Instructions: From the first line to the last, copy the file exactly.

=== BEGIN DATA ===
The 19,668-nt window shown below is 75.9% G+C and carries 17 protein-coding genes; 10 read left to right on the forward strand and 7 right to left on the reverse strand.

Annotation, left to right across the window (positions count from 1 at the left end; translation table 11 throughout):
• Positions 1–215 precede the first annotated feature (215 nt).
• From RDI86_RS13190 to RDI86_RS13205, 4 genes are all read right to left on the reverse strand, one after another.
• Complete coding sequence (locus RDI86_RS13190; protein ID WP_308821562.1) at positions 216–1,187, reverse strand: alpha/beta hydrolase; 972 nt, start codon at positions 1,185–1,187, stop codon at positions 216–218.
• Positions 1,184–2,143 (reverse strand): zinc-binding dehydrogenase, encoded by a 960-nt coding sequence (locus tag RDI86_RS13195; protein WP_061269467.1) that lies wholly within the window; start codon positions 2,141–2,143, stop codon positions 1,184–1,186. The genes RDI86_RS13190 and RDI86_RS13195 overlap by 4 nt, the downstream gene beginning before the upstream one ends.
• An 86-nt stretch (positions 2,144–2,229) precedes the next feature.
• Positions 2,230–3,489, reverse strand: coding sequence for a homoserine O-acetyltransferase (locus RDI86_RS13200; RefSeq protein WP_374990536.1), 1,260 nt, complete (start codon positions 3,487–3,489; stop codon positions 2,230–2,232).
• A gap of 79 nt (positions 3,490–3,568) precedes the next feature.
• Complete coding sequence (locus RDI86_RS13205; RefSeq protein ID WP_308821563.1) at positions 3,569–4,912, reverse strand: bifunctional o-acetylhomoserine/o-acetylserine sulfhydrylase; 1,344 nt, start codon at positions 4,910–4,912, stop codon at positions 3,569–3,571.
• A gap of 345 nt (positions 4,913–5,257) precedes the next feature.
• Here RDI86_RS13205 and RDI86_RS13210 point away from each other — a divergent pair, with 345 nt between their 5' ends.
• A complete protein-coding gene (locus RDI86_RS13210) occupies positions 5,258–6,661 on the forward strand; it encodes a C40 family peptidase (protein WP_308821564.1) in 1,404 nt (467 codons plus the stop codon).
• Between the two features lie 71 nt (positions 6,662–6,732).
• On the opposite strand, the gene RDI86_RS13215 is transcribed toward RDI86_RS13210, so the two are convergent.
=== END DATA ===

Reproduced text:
The 19,668-nt window shown below is 75.9% G+C and carries 17 protein-coding genes; 10 read left to right on the forward strand and 7 right to left on the reverse strand.

Annotation, left to right across the window (positions count from 1 at the left end; translation table 11 throughout):
• Positions 1–215 precede the first annotated feature (215 nt).
• From RDI86_RS13190 to RDI86_RS13205, 4 genes are all read right to left on the reverse strand, one after another.
• Complete coding sequence (locus RDI86_RS13190; protein ID WP_308821562.1) at positions 216–1,187, reverse strand: alpha/beta hydrolase; 972 nt, start codon at positions 1,185–1,187, stop codon at positions 216–218.
• Positions 1,184–2,143 (reverse strand): zinc-binding dehydrogenase, encoded by a 960-nt coding sequence (locus tag RDI86_RS13195; protein WP_061269467.1) that lies wholly within the window; start codon positions 2,141–2,143, stop codon positions 1,184–1,186. The genes RDI86_RS13190 and RDI86_RS13195 overlap by 4 nt, the downstream gene beginning before the upstream one ends.
• An 86-nt stretch (positions 2,144–2,229) precedes the next feature.
• Positions 2,230–3,489, reverse strand: coding sequence for a homoserine O-acetyltransferase (locus RDI86_RS13200; RefSeq protein WP_374990536.1), 1,260 nt, complete (start codon positions 3,487–3,489; stop codon positions 2,230–2,232).
• A gap of 79 nt (positions 3,490–3,568) precedes the next feature.
• Complete coding sequence (locus RDI86_RS13205; RefSeq protein ID WP_308821563.1) at positions 3,569–4,912, reverse strand: bifunctional o-acetylhomoserine/o-acetylserine sulfhydrylase; 1,344 nt, start codon at positions 4,910–4,912, stop codon at positions 3,569–3,571.
• A gap of 345 nt (positions 4,913–5,257) precedes the next feature.
• Here RDI86_RS13205 and RDI86_RS13210 point away from each other — a divergent pair, with 345 nt between their 5' ends.
• A complete protein-coding gene (locus RDI86_RS13210) occupies positions 5,258–6,661 on the forward strand; it encodes a C40 family peptidase (protein WP_308821564.1) in 1,404 nt (467 codons plus the stop codon).
• Between the two features lie 71 nt (positions 6,662–6,732).
• On the opposite strand, the gene RDI86_RS13215 is transcribed toward RDI86_RS13210, so the two are convergent.